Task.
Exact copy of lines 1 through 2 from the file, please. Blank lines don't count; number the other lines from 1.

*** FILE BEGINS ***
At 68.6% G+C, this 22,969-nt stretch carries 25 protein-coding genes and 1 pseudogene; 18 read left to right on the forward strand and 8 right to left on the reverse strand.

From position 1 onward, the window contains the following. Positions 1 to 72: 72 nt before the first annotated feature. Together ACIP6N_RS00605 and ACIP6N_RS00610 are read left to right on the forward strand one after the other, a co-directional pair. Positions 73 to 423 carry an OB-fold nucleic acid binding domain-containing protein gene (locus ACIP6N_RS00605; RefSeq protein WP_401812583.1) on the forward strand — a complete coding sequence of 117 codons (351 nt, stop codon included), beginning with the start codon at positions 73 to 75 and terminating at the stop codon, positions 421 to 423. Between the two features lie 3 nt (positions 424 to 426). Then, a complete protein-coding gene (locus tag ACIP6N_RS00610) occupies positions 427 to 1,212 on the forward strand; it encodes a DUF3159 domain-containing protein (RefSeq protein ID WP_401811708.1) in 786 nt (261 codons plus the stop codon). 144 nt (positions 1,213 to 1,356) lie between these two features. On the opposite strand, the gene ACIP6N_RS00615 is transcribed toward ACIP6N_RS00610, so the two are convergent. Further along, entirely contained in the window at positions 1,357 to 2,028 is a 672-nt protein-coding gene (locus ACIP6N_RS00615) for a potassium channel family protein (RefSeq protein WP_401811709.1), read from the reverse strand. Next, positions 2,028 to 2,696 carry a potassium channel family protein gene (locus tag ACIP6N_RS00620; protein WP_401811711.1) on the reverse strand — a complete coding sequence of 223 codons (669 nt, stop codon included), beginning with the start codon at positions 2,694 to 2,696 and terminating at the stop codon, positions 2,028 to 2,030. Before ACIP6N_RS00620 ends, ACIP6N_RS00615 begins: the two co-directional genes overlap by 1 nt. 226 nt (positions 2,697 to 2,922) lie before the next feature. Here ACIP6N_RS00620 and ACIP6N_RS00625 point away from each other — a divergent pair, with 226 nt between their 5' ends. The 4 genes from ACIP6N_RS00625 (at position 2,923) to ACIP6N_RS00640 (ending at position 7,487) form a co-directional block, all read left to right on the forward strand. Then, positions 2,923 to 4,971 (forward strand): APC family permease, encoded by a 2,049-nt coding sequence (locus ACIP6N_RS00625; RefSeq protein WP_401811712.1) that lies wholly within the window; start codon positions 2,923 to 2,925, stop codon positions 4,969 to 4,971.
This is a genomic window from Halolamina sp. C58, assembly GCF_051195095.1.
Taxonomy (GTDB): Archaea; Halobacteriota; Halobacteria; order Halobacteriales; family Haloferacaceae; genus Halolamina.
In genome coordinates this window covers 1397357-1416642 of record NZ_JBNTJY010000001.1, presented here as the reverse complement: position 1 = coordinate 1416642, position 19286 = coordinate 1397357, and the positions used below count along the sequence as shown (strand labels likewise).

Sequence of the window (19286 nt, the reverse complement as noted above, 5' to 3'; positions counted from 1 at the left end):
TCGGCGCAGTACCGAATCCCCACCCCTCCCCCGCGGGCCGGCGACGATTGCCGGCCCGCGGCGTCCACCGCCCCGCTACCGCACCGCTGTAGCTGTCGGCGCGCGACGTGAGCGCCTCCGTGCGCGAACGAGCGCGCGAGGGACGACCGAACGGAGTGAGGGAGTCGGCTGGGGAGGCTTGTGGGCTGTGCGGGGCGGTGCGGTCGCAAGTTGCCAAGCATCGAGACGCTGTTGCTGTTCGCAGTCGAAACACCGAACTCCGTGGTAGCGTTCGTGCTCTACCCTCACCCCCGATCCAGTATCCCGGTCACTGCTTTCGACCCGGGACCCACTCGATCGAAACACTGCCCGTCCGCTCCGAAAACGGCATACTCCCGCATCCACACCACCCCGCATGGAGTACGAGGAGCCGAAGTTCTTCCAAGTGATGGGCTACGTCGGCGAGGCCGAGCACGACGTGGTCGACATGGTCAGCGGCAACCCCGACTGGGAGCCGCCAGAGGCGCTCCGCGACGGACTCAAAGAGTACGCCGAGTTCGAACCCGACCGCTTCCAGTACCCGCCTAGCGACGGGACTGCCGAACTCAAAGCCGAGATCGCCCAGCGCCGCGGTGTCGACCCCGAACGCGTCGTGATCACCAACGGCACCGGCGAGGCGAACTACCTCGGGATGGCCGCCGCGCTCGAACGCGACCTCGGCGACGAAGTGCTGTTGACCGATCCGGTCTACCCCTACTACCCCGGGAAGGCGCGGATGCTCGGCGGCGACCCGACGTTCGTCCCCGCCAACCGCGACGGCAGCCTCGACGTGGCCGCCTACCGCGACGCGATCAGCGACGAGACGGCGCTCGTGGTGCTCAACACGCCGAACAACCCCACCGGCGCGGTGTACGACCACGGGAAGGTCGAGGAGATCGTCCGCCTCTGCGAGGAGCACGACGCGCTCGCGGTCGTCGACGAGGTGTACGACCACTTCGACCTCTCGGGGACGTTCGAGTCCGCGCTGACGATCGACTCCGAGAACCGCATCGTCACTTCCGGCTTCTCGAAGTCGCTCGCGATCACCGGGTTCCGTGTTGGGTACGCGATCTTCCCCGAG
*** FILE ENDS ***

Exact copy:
At 68.6% G+C, this 22,969-nt stretch carries 25 protein-coding genes and 1 pseudogene; 18 read left to right on the forward strand and 8 right to left on the reverse strand.

From position 1 onward, the window contains the following. Positions 1 to 72: 72 nt before the first annotated feature. Together ACIP6N_RS00605 and ACIP6N_RS00610 are read left to right on the forward strand one after the other, a co-directional pair. Positions 73 to 423 carry an OB-fold nucleic acid binding domain-containing protein gene (locus ACIP6N_RS00605; RefSeq protein WP_401812583.1) on the forward strand — a complete coding sequence of 117 codons (351 nt, stop codon included), beginning with the start codon at positions 73 to 75 and terminating at the stop codon, positions 421 to 423. Between the two features lie 3 nt (positions 424 to 426). Then, a complete protein-coding gene (locus tag ACIP6N_RS00610) occupies positions 427 to 1,212 on the forward strand; it encodes a DUF3159 domain-containing protein (RefSeq protein ID WP_401811708.1) in 786 nt (261 codons plus the stop codon). 144 nt (positions 1,213 to 1,356) lie between these two features. On the opposite strand, the gene ACIP6N_RS00615 is transcribed toward ACIP6N_RS00610, so the two are convergent. Further along, entirely contained in the window at positions 1,357 to 2,028 is a 672-nt protein-coding gene (locus ACIP6N_RS00615) for a potassium channel family protein (RefSeq protein WP_401811709.1), read from the reverse strand. Next, positions 2,028 to 2,696 carry a potassium channel family protein gene (locus tag ACIP6N_RS00620; protein WP_401811711.1) on the reverse strand — a complete coding sequence of 223 codons (669 nt, stop codon included), beginning with the start codon at positions 2,694 to 2,696 and terminating at the stop codon, positions 2,028 to 2,030. Before ACIP6N_RS00620 ends, ACIP6N_RS00615 begins: the two co-directional genes overlap by 1 nt. 226 nt (positions 2,697 to 2,922) lie before the next feature. Here ACIP6N_RS00620 and ACIP6N_RS00625 point away from each other — a divergent pair, with 226 nt between their 5' ends. The 4 genes from ACIP6N_RS00625 (at position 2,923) to ACIP6N_RS00640 (ending at position 7,487) form a co-directional block, all read left to right on the forward strand. Then, positions 2,923 to 4,971 (forward strand): APC family permease, encoded by a 2,049-nt coding sequence (locus ACIP6N_RS00625; RefSeq protein WP_401811712.1) that lies wholly within the window; start codon positions 2,923 to 2,925, stop codon positions 4,969 to 4,971.